We enjoy great times both in work and play,
A drink or two might even come our way,
Our yearly Footy trip is a cherished bond
My mate and I together, maroon colours we both don.

Teds interest are varied and spread across the great land
Lions Club, Howqua’s pilgrimage and antiques on one hand
Then the Goods Shed at Neville is a treat to behold,
Railway Memorabilia and Aubrey unfold.

The Mayor of Blayney is a hat worn proud,
You will never see Ted shy away from a crowd,
Public office suits him right down to the ground,
A man so full of passion, I never have found.

That now brings me to Betty,
You are a treasure, nothing less,
Beside my mate working day and night
Often cleaning up the mess.
Two sons were produced to share in their life
And now Mark and Rex
have added a wife.

Now my mate Ted is not calm or quiet,
His bluster and gusto well known,
But now little people coming in to his life
A softness about him is shown.

Ted, its no secret that Jan and I love you dearly,
And God throws us challenges to help us see clearly,
But, Mate, you’ll meet this one in the way you know best,
With determination and grit, you will rise to the test.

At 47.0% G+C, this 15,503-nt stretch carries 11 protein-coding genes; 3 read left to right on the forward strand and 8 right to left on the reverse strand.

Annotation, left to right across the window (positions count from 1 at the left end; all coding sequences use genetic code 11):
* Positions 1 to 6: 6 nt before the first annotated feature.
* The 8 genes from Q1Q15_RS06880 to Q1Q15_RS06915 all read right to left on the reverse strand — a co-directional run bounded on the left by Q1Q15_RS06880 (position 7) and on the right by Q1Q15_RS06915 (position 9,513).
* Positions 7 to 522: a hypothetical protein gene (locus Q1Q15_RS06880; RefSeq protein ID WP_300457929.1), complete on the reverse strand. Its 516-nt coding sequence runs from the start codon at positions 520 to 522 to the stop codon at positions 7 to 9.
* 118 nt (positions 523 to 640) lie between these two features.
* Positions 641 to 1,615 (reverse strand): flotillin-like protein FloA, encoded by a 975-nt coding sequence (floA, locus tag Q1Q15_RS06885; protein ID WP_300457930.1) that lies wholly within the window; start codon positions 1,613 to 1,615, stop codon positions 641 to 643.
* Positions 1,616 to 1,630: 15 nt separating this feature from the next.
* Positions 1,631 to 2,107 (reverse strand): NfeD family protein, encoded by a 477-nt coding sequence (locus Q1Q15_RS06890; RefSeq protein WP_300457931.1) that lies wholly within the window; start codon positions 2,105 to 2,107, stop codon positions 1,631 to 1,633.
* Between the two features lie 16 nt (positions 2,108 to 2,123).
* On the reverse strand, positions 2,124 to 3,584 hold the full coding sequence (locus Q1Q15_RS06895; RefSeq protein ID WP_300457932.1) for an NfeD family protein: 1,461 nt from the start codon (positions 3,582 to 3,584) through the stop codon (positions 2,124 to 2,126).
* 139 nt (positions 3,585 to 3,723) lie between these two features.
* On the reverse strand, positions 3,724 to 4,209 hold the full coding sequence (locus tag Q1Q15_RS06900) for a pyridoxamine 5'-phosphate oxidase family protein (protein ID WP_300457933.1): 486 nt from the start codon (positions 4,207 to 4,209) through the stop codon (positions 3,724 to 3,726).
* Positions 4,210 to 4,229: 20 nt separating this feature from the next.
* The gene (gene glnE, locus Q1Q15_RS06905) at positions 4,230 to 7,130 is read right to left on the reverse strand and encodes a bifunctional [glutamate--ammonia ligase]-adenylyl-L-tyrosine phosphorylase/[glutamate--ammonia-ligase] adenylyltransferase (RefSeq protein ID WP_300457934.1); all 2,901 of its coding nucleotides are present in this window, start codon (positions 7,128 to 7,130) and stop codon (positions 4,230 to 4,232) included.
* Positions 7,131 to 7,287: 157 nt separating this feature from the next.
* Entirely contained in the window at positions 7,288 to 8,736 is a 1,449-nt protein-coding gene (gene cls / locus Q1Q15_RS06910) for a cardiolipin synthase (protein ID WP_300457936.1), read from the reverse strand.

Just stay happy, just stay proud,
Remember your friends are always near
If not in body, then in spirit, we send a hearty cheer,
Keep that stubborn chin up, I’ll have a beer for you
Mate you are a legend at everything you do.

Love from Jim and Jan Nov 2007


This little poem is about our daughter-in-law turning 40 yrs. of age on 13.10.07

Rebekah is 40

Our early memories of this headstrong young girl
Craig said I am learning French and will travel the world
He was teaching guitar in return for this session
What we didn’t know was the depth of this lesson.

Rebekah arrived in Parkes, a bit shocked by the heat,
The bikini did help, certainly with Jim worked a treat
After having three boys the girls were always welcome
Especially Rebekah who fitted in and then some.

She took over the collecting of vegies , eggs and the rest
And look out whoever beat her to collect from the nests
She kept up with the boys and rode horses and bikes
And then lined up for a beer or a wine in the night.

Parkes was a bit of a shock to her system
We were rough round the edges, farming our life
Craig was our much loved son so Rebekah persisted,
To love and accept us and become this boys wife.

Now Rebekah has been spoilt
By family and Craig,
It is her way or no way,
So if you disagree; keep out of the way.

This said, I must add Jim and I love her dearly
And would not wish to change her for another
Something to do with grandchildren comes clearly
To those three , she is a wonderful mother.

It hasn’t been easy to pursue their new life,
For Rebekah a lot harder, worker, mother and wife,